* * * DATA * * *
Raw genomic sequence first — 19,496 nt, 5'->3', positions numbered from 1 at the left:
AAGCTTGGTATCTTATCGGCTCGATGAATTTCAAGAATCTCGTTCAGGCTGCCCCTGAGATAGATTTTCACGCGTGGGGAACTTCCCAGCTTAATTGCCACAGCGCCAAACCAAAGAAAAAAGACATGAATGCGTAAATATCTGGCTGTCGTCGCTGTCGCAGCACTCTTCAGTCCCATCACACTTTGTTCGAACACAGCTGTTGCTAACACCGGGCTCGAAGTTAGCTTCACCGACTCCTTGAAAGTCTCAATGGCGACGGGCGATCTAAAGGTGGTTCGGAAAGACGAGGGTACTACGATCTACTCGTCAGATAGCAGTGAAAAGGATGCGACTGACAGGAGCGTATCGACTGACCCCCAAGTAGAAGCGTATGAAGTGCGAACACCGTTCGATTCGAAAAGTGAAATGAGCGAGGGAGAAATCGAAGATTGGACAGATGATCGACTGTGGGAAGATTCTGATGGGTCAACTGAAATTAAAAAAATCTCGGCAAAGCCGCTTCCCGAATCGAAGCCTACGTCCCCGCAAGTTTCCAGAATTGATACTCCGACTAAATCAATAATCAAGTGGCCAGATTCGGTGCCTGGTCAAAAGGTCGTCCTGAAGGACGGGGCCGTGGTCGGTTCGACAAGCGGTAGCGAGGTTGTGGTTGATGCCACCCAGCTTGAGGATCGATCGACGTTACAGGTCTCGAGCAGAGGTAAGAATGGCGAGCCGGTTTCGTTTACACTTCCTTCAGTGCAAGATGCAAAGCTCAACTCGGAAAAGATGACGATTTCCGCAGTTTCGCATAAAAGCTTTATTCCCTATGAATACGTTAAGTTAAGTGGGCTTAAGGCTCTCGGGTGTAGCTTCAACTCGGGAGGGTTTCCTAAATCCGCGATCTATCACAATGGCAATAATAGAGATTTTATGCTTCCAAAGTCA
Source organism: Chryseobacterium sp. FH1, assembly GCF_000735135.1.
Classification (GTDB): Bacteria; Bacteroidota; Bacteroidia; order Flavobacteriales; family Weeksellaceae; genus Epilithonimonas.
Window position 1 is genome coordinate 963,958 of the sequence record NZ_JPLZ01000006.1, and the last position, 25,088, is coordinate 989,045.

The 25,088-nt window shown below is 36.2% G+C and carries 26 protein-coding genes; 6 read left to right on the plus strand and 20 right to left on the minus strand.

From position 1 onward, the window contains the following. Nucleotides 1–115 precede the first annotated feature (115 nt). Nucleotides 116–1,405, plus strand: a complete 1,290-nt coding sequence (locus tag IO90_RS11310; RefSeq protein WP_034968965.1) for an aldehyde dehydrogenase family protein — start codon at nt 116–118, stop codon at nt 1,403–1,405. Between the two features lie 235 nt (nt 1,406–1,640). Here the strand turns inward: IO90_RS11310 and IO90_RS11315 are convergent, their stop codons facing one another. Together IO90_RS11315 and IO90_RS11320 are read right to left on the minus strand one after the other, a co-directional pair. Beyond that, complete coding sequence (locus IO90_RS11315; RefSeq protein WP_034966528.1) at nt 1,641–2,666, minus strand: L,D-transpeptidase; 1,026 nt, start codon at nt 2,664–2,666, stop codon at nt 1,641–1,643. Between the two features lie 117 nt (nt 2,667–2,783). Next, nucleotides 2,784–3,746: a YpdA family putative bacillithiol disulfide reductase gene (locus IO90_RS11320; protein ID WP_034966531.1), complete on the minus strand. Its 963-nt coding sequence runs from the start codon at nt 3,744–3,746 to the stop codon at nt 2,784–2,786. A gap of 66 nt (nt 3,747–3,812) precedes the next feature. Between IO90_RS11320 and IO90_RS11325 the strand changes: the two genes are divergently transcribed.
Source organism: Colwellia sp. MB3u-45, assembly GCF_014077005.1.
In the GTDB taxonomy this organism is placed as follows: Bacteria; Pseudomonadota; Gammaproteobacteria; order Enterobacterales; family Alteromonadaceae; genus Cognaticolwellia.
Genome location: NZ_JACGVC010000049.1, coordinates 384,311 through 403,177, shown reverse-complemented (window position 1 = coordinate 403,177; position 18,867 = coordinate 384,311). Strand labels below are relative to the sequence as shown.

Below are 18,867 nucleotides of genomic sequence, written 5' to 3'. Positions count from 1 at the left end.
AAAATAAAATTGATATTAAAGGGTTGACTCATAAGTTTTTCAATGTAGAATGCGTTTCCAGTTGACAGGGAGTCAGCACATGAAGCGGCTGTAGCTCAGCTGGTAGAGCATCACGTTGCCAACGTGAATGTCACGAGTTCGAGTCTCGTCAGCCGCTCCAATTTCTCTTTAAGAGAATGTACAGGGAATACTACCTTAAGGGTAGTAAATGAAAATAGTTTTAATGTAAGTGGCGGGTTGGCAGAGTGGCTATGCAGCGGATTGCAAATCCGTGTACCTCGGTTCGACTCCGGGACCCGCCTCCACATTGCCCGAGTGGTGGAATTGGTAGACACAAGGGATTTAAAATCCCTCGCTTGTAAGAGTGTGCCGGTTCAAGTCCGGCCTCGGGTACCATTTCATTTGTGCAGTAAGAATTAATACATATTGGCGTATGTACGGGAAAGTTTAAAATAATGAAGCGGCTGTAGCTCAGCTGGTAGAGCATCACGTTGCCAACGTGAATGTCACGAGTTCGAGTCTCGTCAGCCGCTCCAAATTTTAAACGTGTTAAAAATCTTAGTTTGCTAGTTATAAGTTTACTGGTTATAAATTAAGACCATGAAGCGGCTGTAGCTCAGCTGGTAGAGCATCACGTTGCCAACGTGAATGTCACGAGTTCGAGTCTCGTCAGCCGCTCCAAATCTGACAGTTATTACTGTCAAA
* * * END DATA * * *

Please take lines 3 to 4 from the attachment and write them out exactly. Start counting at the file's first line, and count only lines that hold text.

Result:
Source organism: Chryseobacterium sp. FH1, assembly GCF_000735135.1.
Classification (GTDB): Bacteria; Bacteroidota; Bacteroidia; order Flavobacteriales; family Weeksellaceae; genus Epilithonimonas.